RCEP opens markets for Cambodia

Sok Chan / Khmer Times No Comments Share:
A Myanmar police of cer stands near the national ags of Asean counties. Asean centrality is recognised in the Regional Comprehensive Economic Partnership. Reuters

The Regional Comprehensive Economic Partnership (RCEP) has the potential to deliver significant business opportunities for Cambodia, given that the 16 RCEP participating countries contribute about 30 percent of global GDP and more than a quarter of world exports, said a Commerce Ministry official yesterday.
 
“RCEP will help Cambodia achieve more open markets and cement better trade relationships with the other nine members of Asean and also regional trade partners, including South Korea, Japan, China, India, Australia and New Zealand – all RCEP participating countries,” Tekreth Kamrang, the ministry’s secretary of state, told a capacity building workshop for government officers to strengthen their international trade negotiations skills.
 
Ms Kamrang said she was confident that the RCEP talks will be concluded by the end of the year and government officers “should rise to the occasion to broaden and deepen their understanding of the economic partnership so that they can be better equipped to negotiate trade agreements, on behalf of the kingdom, with the 16 RCEP participating nations”.
 
“Almost half of the world’s population are in RCEP and they contribute about 30 per cent of global GDP and over a quarter of world exports,” she said.
 
“RCEP will provide a framework aimed at lowering trade barriers and securing improved market access for goods and services for businesses in the region.”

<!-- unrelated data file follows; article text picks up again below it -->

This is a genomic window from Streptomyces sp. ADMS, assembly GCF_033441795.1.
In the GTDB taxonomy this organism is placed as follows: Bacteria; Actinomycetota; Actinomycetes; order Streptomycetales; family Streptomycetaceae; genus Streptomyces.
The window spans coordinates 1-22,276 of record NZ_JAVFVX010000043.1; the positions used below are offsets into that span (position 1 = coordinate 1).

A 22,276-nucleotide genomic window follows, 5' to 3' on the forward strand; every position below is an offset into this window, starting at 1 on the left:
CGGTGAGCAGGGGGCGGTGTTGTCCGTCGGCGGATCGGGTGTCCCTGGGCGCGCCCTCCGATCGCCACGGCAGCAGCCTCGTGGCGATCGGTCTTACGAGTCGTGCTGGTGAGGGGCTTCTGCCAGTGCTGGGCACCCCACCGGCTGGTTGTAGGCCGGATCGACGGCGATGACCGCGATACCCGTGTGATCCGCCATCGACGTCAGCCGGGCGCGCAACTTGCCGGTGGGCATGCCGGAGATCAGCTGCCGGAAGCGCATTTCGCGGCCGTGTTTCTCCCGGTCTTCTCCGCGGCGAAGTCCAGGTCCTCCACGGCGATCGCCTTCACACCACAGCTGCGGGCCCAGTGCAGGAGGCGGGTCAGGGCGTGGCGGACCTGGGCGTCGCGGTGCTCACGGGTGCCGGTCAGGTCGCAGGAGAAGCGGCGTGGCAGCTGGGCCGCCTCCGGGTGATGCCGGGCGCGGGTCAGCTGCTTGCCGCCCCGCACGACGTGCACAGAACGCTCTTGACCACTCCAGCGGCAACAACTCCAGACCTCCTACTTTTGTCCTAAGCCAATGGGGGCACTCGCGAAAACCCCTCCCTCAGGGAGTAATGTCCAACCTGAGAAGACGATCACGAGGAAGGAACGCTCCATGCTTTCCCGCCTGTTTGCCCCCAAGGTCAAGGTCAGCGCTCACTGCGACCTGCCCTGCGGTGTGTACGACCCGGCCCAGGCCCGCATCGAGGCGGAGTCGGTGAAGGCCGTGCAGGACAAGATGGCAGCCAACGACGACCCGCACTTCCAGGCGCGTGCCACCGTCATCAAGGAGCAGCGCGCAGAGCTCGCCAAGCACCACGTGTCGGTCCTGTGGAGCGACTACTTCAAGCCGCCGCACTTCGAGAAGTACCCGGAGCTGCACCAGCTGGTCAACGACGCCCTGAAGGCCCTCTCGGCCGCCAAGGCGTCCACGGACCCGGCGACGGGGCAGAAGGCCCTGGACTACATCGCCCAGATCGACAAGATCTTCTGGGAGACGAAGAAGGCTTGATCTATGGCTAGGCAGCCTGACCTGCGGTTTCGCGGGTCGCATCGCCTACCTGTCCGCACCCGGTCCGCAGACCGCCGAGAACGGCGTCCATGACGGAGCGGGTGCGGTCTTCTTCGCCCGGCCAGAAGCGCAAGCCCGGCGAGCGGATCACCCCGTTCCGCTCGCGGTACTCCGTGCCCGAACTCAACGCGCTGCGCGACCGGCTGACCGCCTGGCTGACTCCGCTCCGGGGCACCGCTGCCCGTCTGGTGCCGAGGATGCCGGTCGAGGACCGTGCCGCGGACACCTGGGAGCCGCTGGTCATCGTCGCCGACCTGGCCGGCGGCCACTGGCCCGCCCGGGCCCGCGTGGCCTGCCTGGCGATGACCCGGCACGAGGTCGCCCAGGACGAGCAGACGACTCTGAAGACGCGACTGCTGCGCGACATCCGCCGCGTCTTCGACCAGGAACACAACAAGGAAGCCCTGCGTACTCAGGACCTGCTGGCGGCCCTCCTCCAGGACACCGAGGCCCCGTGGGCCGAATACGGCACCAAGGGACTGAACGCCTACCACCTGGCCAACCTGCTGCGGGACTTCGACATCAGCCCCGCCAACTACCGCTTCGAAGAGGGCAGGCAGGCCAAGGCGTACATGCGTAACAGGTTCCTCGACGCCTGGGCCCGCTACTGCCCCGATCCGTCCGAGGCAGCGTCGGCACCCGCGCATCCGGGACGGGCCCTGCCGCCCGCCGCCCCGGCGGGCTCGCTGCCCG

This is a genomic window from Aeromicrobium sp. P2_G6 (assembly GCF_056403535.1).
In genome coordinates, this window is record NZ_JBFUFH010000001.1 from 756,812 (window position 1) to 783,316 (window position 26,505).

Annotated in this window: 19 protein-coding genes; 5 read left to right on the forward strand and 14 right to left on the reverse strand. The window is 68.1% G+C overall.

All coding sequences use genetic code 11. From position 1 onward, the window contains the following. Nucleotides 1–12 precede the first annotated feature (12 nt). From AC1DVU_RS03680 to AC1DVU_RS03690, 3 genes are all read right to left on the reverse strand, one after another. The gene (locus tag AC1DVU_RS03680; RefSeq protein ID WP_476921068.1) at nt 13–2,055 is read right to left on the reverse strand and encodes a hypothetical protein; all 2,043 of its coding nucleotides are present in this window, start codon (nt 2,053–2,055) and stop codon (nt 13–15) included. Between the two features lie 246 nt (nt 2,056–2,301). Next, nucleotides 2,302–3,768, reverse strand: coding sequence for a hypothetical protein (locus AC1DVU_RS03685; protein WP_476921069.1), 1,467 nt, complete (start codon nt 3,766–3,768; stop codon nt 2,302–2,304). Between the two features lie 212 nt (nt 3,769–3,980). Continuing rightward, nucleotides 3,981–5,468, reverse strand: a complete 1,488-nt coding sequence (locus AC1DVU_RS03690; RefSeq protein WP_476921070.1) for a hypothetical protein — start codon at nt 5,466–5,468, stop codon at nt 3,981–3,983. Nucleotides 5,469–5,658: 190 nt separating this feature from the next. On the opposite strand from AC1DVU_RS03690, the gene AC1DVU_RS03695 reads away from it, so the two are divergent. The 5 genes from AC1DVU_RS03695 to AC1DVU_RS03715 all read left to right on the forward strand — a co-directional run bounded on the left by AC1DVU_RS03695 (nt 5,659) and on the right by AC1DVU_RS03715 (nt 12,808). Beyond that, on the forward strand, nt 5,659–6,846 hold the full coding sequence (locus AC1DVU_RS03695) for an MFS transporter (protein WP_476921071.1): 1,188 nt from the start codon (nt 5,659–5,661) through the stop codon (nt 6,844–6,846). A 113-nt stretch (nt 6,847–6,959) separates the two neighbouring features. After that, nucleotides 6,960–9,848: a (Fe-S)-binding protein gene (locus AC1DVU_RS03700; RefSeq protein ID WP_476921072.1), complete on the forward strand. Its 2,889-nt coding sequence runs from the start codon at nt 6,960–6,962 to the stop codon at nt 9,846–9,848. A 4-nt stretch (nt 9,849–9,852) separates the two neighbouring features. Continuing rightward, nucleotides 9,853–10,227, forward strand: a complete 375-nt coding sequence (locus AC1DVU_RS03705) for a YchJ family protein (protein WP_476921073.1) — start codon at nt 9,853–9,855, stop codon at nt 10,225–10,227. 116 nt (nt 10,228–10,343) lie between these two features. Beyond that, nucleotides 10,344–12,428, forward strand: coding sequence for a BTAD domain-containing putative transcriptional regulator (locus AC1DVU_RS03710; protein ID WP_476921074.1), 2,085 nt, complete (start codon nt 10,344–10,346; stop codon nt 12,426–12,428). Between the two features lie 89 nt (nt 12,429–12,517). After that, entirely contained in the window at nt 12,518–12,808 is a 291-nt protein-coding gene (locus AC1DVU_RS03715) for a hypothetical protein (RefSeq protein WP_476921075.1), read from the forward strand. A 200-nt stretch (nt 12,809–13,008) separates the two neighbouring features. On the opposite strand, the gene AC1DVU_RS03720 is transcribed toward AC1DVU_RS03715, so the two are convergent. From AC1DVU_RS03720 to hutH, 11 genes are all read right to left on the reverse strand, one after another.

The RCEP was first mooted by China. Talks began in early 2013 and are still ongoing.
 
“RCEP is likely to have a variety of impacts on Asean,” Shintaro Hamanaka wrote recently in an Asian Development Bank working paper on regional economic integration.
 
“In particular, RCEP recognises Asean centrality, though this is conveniently interpreted by China to exclude the United States since it does not have a free trade agreement with the regional grouping,” Mr Hamanaka said.
 
He however warned that Asean’s centrality would not be assured inside RCEP, where it could be possibly sidelined by larger and more powerful economies such as China and Japan.
 
Although the RCEP talks are yet to be completed, all Asean members have reaffirmed the push for tariff reductions covering not fewer than 90 percent of all products in the RCEP for between 5,000 to 6,000 kinds of products over the next 15 years, as well the conclusion of talks late this year.
 
David Van, managing director of Cambodia for Bower Group Asia, told Khmer Times previously that many Asean signatories were already shifting their support to the larger RCEP.
 
“It emphasises the fact that in this 21st century, trade growth is increasingly driven by intra-Asian trade flow,” said Mr Van. However, he pointed out that under the Asean Free Trade Agreement rules, all Asean member states must slash their customs duties to zero.
 
“CLMV countries [Cambodia, Laos, Myanmar and Vietnam] have been given additional time to implement the reduced tariff rates,” added Mr Van.  He pointed out that Asean had to work a lot harder to convince its private sector that its member states are “committed” to increasing intra-Asean trade.

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